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Family's refusal to sell parade threatens Botley cinema plan
Buy this photo » Arthur Howse, Robert Howse and Caroline Kellner
A FAMILY has told developers planning a new Botley cinema and shopping complex they won’t sell them their shopping parade.
Doric Properties still hope Elms Parade will form part of a new multi-million redevelopment of the West Way shopping centre. But the parade remains in the hands of the Howse family, descendants of local farmer Stephen Howse, who built it in 1937. And last night the family made it clear that they are in no rush to sell.
One of the trustees, Arthur Howse, 75, said two meetings had taken place with the developers. “At the first meeting they wanted to know if we were interested in selling and I told them we were not,” he explained.
When an offer was subsequently made, Mr Howse said he remained unimpressed and turned it down.
The grandson of Stephen Howse, added: “If they came along with a with a substantially improved offer I would put it to the family. But it might still get turned down. They could do something around us but they believe it would be better if they took our site as well. Our site is key to the whole retail area because it faces out on to the main road.”
Doric last week revealed that a cinema and new supermarket would be the centre-pieces of a multi-million scheme that will see the existing 1960s West Way shopping centre demolished.
Doric has reached an agreement with Vale of the White Horse District Council and a consortium to buy most of the site. It wants to demolish the Botley Library, Botley Baptist Church and the Seacourt Hall along with other buildings. It intends to build new shops, a new church and community hall. A cinema with four to six screens and possibly a restaurant are also proposed.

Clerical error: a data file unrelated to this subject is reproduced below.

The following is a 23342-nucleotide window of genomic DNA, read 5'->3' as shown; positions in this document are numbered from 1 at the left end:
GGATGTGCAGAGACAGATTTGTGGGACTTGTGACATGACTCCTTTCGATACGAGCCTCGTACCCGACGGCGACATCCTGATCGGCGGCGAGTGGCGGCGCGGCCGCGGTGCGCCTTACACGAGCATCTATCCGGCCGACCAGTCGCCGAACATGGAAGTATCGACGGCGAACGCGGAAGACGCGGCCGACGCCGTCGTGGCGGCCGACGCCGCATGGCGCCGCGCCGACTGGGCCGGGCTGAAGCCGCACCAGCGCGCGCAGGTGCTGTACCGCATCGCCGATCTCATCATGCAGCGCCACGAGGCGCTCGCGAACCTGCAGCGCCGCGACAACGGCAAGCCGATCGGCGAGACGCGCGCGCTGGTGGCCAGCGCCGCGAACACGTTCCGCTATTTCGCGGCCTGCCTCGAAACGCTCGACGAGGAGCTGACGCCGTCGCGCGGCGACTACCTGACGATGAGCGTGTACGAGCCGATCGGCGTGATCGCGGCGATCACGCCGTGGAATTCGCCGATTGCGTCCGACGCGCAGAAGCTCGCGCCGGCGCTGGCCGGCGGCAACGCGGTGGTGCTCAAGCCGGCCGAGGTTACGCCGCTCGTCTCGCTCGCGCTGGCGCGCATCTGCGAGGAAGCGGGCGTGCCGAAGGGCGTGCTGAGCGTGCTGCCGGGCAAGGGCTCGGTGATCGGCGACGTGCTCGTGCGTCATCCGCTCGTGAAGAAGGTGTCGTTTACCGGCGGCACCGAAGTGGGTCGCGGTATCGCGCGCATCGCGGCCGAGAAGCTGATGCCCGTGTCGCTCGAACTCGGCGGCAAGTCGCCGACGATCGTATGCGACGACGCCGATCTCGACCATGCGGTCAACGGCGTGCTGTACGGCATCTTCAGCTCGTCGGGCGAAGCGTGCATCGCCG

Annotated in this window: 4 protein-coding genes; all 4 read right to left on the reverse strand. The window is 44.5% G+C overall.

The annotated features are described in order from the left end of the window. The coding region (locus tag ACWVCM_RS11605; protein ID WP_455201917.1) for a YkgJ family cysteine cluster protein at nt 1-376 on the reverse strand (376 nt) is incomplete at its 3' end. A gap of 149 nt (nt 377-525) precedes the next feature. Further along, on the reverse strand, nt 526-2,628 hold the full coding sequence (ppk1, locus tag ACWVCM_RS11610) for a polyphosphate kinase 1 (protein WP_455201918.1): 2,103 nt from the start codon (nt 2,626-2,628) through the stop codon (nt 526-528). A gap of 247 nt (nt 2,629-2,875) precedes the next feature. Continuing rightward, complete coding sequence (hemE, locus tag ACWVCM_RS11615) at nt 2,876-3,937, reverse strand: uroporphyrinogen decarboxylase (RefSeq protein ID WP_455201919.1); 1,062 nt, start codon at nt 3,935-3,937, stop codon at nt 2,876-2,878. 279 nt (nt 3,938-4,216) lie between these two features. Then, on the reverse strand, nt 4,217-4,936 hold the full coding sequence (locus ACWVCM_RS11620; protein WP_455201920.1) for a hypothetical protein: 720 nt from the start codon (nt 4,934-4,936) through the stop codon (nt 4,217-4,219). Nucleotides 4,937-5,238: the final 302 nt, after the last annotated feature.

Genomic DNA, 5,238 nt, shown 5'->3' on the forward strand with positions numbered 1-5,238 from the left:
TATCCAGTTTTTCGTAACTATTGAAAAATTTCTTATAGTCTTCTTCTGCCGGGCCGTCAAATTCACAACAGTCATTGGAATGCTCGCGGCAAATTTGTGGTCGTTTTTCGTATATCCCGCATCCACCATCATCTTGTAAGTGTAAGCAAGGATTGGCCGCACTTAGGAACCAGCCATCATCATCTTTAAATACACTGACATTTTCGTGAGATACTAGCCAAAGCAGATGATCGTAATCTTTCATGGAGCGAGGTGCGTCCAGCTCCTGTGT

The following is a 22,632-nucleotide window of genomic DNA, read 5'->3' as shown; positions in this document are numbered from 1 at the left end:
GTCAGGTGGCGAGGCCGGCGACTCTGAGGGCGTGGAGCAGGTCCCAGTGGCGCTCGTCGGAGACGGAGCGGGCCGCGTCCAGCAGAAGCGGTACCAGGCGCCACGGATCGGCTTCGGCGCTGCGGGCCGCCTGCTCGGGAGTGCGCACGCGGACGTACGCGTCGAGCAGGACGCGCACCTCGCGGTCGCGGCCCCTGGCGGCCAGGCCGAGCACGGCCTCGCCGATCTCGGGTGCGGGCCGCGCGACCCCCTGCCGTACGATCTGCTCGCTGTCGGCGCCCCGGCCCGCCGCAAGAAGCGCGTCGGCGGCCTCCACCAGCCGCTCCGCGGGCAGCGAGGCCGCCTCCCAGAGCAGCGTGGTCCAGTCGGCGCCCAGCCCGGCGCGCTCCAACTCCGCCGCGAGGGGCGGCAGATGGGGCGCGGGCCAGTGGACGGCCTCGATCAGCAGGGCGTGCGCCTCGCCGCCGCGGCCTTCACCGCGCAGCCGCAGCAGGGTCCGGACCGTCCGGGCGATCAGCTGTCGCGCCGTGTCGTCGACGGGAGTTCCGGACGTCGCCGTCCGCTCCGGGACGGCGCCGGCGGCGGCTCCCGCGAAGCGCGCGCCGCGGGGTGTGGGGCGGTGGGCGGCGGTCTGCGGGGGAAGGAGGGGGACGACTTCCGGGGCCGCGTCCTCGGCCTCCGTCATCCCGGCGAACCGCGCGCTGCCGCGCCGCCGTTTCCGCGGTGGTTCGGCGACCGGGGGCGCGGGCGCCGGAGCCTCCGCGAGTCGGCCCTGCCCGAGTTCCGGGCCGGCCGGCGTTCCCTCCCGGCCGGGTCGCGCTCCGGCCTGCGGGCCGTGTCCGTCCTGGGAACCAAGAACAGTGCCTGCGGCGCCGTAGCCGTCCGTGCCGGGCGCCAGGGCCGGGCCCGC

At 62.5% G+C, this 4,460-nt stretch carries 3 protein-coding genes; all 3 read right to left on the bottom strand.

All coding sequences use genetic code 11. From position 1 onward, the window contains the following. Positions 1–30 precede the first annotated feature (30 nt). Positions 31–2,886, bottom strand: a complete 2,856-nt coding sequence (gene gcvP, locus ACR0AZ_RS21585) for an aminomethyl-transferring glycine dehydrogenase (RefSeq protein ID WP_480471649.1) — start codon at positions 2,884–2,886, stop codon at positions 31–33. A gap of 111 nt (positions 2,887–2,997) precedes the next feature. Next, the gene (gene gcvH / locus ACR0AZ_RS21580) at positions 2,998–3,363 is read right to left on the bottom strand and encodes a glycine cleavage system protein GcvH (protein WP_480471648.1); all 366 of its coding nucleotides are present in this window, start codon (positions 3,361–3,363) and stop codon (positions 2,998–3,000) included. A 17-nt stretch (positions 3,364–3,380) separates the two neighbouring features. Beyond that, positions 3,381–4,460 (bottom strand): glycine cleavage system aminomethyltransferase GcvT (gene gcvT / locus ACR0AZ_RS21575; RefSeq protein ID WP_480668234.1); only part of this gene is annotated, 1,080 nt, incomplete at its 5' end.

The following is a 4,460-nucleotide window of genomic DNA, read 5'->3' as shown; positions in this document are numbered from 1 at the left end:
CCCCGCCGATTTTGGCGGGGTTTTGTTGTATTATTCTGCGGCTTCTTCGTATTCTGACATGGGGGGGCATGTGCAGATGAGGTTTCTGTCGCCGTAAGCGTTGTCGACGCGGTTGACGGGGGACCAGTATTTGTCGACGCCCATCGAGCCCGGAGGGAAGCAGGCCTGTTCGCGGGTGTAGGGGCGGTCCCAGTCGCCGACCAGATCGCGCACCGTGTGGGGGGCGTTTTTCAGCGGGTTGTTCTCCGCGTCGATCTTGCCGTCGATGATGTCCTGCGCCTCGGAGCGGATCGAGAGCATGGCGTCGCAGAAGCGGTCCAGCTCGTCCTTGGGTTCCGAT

The company made clear it has not given up acquiring Elms Parade, made up of 14 shops, seven flats and four garages. The Howse family also own the car parking areas in front of and behind the parade.
Doric spokesman Julian Seymour said: “Doric has held initial meetings with a number of stakeholders across the site and is expected to hold many more in the next few weeks now that the agreements on the other parcels of land are complete.
“We will be arranging further stakeholder meetings in the coming weeks, and will be holding an exhibition for the community around the end of February.”
Doric say it would take up to 18 months to construct the new shopping centre, which would also include some student accommodation.
The size and position of the shops and new supermarket are still to be decided upon.
A planning application is expected to be submitted to Vale of White Horse District Council later this year.
Doric said no decision had been taken on whether Elms Parade would be retained, revamped or demolished if it did buy them.
A plaque near the post office commemorates Stephen Howse, who died in 1941.
When the shops built on farmland, took their first deliveries in 1937, goods rolled up in a horse and cart.